How do I know? Please—I went straight to the fuzziest of fuzzy offerings during my first survey. But my perusal of the exotics was brief. Even though the costs for this endeavor were gonna be stunning on any account, I practiced a flimsy level of restraint. And for some reason, it’s important to me that you know how I budgeted for this undertaking. I sold two pieces of furniture to accumulate the dosh required to play at this level—I kid you not. Leather chairs languishing in storage since my marital demise became shoe currency. Shut up.
Rationalization becomes a skilled craft…evolving almost in tandem with the growing appreciation one develops for the skilled craft of bespoke. Or the better eye that one evolves after looking at etchings and watercolours for a few decades.  This is just code for you’re gonna spend more money moving forward—or in my case, spending the same amount of money during those times when, than goodness it was temporary, your ass is moving backward at warp speed. And you don’t even need to refine your verbiage to vocalize such rationalizations. It’s long since been done for you by the purveyors of such goods. “The most expensive clothing in your closet is the clothing you never wear” … “Prorate the cost of such goods against the number of years they remain in service….” Yadda yadda. Works for me.  The same strategy has never worked for me however, when it comes to the amount of money I’ve spent on the hedonistic financing of whiskey, women and epicurean endeavors but what the hell. Thanks be to the Lord our Father that I’ve never been very good at cards or seduced by betting on the ponies.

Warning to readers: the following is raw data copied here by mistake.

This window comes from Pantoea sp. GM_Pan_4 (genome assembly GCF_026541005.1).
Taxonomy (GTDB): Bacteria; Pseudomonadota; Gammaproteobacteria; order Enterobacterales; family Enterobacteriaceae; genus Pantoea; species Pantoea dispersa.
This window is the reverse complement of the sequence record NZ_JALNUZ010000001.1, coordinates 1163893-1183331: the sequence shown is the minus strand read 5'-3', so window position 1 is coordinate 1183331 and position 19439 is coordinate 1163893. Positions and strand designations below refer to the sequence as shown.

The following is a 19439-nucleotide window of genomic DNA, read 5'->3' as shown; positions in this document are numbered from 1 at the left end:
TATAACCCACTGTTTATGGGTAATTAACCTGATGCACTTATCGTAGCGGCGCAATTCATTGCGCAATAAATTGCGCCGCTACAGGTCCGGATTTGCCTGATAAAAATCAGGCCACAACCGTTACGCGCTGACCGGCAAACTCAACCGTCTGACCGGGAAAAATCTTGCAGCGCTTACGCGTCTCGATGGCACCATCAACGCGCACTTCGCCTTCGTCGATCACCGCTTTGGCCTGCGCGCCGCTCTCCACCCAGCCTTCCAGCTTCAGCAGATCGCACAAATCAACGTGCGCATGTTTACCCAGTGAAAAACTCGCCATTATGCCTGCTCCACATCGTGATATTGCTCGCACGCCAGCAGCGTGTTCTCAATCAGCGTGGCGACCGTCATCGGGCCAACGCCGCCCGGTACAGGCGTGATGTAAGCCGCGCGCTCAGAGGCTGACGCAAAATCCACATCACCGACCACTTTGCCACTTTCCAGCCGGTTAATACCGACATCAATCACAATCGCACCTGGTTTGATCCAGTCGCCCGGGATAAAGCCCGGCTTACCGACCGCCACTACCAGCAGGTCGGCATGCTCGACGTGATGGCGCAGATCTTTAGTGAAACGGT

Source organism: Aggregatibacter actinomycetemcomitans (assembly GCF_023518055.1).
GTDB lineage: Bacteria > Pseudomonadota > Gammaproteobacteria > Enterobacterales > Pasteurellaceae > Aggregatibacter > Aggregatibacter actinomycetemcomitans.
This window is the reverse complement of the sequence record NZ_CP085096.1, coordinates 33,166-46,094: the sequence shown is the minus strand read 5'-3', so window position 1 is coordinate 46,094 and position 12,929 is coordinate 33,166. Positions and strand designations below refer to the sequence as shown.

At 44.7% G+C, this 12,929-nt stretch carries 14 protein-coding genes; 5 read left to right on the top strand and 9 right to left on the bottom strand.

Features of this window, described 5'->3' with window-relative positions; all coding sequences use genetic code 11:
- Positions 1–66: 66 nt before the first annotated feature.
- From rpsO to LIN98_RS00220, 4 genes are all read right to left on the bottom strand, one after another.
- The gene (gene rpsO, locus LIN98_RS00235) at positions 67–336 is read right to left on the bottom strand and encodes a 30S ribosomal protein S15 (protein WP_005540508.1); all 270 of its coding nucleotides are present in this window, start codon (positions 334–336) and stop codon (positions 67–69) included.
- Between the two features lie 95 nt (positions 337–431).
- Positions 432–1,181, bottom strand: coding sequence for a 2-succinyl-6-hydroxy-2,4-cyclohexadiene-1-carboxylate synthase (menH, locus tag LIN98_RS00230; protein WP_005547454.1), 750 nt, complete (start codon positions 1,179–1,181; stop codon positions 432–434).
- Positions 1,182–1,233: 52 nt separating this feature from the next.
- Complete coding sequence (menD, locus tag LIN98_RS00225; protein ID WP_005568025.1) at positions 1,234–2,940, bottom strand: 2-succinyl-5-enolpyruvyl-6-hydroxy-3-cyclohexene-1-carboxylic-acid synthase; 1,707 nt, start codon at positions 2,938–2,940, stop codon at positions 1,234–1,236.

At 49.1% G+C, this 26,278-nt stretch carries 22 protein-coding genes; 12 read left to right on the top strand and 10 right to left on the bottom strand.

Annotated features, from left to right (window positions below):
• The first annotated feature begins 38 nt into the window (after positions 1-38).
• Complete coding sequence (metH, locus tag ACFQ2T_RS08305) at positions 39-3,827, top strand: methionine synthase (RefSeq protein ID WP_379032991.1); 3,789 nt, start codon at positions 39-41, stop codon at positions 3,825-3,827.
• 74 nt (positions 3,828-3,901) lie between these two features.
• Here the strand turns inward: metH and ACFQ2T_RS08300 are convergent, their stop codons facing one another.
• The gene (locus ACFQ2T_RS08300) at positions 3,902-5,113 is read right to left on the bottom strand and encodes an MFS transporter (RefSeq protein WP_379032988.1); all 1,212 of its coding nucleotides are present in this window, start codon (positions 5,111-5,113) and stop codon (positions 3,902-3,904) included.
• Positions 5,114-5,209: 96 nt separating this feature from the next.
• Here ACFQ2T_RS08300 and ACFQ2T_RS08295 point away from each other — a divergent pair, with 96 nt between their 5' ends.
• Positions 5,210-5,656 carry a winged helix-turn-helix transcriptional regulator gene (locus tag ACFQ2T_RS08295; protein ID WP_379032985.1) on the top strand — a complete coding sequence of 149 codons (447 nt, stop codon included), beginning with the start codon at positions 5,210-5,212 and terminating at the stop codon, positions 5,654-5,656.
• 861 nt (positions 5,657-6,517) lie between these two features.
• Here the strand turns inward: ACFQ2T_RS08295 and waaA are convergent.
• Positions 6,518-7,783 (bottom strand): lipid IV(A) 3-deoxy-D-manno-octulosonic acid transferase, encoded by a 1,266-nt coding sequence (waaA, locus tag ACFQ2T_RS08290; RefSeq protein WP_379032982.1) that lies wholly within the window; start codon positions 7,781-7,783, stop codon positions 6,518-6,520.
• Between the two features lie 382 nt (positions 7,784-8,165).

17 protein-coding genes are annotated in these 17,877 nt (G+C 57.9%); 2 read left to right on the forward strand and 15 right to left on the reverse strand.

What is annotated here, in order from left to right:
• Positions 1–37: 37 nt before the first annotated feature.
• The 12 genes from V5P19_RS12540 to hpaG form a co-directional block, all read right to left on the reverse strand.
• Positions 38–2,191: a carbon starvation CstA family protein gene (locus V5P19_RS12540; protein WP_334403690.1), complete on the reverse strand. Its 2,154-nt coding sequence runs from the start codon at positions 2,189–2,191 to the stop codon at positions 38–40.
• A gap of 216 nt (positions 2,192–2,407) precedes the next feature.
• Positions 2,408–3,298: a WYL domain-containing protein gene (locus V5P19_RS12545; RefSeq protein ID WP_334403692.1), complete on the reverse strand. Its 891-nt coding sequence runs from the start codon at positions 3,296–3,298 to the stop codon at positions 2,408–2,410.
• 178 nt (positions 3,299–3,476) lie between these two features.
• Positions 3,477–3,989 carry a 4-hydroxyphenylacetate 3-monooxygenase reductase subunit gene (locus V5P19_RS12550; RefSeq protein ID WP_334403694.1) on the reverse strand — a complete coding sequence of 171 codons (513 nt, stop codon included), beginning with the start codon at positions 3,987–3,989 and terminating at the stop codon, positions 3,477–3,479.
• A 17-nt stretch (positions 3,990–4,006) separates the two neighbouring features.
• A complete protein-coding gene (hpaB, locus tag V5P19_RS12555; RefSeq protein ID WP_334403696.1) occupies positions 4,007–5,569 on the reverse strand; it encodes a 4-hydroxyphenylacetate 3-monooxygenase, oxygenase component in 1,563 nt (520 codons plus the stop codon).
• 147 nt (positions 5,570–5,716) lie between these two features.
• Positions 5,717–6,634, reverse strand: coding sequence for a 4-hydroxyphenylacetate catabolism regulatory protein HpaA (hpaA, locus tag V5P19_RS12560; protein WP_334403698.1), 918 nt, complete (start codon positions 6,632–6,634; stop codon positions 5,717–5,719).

So my maiden Cleverley foray was fun but in a nervous and tentative way. I’m no stranger to artisans with measuring tapes around their necks with pattern books and chalk at hand. The shoe thing made me nervous…but not for too long. Dominic Casey, Cleverley’s Washington man is a great guy. With a head of swashbuckling Pirates of the Caribbean hair and an affable demeanor, Casey possesses the patience and diplomacy required of artisans who travel to the colonies and must tolerate tacky Yanks who want their goods.
Legacy Cleverley, at least to me, is manifest in two things…the curiously unique chiseled toe as well as the fact that George Cleverley turned out some of the best side gusset slip-ons ever created. So I wanted my first and perhaps only pair of bespoke shoes to reflect that heritage. But what about fuzzy? Well, the toe and the side gusset slip on characteristics in tandem are fuzzy enough, right? Wrong. Who the hell’s blog are you reading? I selected what Dominic called Conker Cape Buck suede. It's redder than most suedes and it’s just different enough for one to notice. And of course I wanted the Cleverley toe.